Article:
Skip to content

ipsec: refactor the decryption and dissection of ESP packets


This merge request started as a simple attempt to fix the decryption and dissection of AES-GCM encrypted ESP packages: The ipsec dissector did not strip the ICV from the decrypted payload correctly, in fact it didn't consider the ICV length at all. As a consequence, it failed to recognize the protocol type of the decrypted packet correctly (which is stored in the last byte of the decrypted payload). Most of the times it would find an invalid protocol number and simply show a raw hex dump, sometimes it would find a random protocol and dissect it as garbage.

After a while I noticed that in order to implement full blown AES-GCM decryption support (i.e., support for AEAD ciphers with verification of the ICV) it would be necessary to refactor the somewhat convoluted ipsec dissector (packet-ipsec.c) implementation following the example of the isakmp dissector (packet-isakmp.c), which was simpler and straighforward and already had a functional AES-GCM support for IKEv2. As a side effect of the refactoring, also the dissection of the existing 'classical' encryption methods with separate authentication has improved a lot.

The following screen shots demonstrate the changes by comparing the dissector old and new dissector output. For a detailed description of the changes please read the commit messages from bottom to top.

This is my first merge request for the Wireshark project, so please bear with me if I failed to respect some Coding Guidelines. Also, in some cases I am still a bit unsure how to react correctly to error conditions (throw exception, add tree item, add expert item, ...) in order to maximize the user experience. So I'm looking forward to your feedback and suggestions for improvement.


The following packet captures can be found as SampleCaptures in the Wireshark Wiki.

IPsec - Example 2: Dissection of encrypted (and UDP-encapsulated) IKEv2 and ESP messages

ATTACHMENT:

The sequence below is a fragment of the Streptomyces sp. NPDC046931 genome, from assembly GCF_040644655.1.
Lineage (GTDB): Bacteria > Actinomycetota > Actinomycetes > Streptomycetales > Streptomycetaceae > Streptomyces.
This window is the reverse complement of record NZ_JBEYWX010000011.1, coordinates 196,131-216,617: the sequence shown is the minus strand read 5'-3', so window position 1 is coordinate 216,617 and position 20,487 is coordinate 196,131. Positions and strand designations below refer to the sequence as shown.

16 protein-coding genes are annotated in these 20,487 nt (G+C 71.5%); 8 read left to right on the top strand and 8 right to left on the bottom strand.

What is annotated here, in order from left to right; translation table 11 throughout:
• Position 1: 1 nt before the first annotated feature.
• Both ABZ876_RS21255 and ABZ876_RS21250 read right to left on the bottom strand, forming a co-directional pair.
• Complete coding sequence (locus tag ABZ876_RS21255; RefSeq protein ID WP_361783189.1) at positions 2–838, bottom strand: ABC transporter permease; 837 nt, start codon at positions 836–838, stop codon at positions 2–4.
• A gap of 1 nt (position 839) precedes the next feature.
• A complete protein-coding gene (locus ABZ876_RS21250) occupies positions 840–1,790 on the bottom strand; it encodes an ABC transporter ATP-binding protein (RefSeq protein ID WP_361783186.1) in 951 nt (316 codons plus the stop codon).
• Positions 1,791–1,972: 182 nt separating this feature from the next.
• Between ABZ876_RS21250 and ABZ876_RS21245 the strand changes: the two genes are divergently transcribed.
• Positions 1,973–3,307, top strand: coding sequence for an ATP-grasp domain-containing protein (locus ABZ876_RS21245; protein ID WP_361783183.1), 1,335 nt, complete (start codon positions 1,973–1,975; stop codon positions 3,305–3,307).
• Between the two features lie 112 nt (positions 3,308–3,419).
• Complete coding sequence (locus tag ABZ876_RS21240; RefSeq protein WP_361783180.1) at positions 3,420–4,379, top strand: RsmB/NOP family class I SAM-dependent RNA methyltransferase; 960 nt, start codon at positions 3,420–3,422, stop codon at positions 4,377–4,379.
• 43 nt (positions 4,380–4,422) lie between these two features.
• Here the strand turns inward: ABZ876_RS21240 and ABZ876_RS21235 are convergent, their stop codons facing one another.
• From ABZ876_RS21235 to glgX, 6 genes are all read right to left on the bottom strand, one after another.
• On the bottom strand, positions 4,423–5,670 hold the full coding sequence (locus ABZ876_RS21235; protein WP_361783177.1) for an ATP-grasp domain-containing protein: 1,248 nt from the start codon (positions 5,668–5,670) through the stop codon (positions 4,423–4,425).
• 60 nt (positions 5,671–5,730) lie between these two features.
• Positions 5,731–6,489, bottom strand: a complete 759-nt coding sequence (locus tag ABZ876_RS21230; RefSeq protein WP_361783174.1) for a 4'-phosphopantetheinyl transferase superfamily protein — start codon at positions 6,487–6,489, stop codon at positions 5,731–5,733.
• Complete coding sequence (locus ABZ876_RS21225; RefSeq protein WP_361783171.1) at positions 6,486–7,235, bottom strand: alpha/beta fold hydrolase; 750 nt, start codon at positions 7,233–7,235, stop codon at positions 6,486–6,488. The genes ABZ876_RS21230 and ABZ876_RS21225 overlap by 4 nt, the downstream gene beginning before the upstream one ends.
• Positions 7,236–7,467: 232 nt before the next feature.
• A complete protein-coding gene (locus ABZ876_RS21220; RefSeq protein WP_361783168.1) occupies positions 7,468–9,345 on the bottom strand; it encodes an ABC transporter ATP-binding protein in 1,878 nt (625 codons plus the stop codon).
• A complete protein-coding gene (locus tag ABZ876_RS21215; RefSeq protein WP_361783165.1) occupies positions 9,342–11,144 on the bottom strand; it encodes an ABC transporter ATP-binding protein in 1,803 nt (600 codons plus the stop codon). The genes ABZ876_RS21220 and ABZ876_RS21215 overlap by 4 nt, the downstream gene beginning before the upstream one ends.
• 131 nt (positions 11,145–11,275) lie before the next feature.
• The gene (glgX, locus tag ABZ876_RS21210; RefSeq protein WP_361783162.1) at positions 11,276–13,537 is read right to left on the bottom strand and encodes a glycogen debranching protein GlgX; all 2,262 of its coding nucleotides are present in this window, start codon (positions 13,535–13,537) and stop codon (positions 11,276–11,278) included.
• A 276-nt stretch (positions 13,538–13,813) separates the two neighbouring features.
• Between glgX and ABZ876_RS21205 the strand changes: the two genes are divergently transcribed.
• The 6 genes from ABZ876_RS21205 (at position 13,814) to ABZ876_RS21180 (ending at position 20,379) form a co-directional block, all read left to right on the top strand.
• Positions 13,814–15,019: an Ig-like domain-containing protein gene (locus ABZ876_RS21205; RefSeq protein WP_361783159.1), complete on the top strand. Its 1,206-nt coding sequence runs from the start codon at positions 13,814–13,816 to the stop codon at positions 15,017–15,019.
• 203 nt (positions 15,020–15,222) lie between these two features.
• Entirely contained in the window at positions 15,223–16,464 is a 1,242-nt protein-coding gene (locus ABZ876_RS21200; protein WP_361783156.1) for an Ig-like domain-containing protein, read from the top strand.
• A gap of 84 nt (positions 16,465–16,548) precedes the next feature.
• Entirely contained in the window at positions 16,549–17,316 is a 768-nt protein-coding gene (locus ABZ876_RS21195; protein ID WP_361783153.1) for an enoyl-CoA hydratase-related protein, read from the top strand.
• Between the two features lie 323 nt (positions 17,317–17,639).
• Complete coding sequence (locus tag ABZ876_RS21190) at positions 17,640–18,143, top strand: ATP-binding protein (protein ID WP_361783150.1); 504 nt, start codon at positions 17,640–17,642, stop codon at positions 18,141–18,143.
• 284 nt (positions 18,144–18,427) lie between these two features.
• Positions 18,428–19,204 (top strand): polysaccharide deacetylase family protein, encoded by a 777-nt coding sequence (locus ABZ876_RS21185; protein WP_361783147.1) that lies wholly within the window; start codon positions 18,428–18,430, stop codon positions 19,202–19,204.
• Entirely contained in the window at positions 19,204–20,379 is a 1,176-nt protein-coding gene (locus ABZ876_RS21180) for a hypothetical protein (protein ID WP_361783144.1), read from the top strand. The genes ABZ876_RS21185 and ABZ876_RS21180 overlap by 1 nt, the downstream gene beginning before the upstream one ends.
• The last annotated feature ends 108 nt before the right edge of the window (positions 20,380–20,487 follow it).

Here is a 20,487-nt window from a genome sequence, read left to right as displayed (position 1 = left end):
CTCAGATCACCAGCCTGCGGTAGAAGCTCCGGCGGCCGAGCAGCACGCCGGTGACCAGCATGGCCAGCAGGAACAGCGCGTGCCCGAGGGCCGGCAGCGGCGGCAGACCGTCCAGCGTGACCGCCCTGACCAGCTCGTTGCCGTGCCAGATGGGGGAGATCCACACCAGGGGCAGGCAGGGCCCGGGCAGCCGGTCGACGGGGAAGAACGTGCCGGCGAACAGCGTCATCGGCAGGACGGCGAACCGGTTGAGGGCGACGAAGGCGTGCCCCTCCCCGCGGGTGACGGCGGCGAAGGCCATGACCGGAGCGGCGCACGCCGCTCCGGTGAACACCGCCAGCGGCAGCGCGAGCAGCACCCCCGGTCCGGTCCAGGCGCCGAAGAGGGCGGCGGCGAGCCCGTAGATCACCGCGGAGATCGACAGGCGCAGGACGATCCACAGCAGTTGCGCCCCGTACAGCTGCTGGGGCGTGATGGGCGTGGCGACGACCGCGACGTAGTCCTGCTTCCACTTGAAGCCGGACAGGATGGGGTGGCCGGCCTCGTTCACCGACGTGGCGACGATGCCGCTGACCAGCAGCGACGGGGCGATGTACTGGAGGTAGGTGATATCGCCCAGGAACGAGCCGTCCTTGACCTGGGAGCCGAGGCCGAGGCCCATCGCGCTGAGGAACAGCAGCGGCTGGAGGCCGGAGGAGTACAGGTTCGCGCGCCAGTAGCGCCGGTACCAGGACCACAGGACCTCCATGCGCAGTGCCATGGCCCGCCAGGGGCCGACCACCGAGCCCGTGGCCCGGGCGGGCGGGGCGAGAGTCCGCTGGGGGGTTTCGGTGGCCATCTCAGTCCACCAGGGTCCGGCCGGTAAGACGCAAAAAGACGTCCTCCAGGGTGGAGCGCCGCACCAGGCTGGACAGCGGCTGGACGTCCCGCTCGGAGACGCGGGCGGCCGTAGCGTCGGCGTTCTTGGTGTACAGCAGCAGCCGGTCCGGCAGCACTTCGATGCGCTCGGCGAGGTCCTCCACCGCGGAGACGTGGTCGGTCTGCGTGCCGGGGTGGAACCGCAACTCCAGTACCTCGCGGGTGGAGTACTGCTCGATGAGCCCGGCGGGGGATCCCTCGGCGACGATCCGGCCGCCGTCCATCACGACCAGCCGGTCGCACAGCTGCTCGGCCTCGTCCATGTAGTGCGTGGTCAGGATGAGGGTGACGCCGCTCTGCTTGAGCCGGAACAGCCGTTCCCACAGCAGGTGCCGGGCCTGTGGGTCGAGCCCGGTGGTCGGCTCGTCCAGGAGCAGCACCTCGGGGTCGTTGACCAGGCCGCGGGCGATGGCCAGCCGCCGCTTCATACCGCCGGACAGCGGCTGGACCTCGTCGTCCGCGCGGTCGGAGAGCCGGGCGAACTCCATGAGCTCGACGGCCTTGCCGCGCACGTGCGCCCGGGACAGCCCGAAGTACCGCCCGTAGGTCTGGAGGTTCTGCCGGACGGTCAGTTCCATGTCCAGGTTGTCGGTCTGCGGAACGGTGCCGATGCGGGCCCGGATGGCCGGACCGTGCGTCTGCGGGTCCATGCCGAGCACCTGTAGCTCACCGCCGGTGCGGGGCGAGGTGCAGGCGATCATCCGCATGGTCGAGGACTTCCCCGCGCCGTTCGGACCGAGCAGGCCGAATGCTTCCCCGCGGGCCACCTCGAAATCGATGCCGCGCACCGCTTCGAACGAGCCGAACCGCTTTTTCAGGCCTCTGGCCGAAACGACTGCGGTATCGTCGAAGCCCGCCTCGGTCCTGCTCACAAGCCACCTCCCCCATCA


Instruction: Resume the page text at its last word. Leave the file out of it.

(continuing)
The screenshots below were created using the archive:

  • ipsec_ikev2+esp_aes-gcm,aes-ctr,aes-cbc.tgz

A VPN client ( behind a NAT device connects three times to a VPN gateway ( using IKEv2, sends some pings through the VPN tunnel ( to the gateway (, which are returned successfully, and disconnects. The three connections differ by the AES operation modes (AES-GCM, AES-CTR, and AES-CBC, in that order) used for encrypting the IKE_AUTH and ESP messages:

Nr Encryption Authentication
1 AES-GCM with 16 octet ICV [RFC4106] NULL
2 AES-CTR [RFC3686] HMAC-SHA-256-128 [RFC4868]
3 AES-CBC [RFC3602] HMAC-SHA-256-128 [RFC4868]

The entire conversation (IKE+ESP) is sent UDP-encapsulated on port 4500.

The archive contains :

  • capture.pcap: the packet capture file
  • esp_sa: the decryption table for the ESP SAs
  • ikev2_decryption_table: the decryption table for the IKEv2 SAs

Note that to load the example with your own Wireshark copy, you either need to replace AES-GCM with 16 octet ICV [RFC4106] -> AES-GCM [RFC4106] or patch your working copy with commit d6557271.

IPsec - Example 1: ESP Payload Decryption and Authentication Checking Examples

Those historic examples from 2006 were updated by me(*) and can be used to verify that my refactoring did not break the decryption of older ciphers.

(*) Essentially, I converted the old Ethereal SA settings into Wireshark decryption tables (esp_sa), otherwise they are unchanged.

Screen Shots
















Edited by Matthias St. Pierre

Merge request reports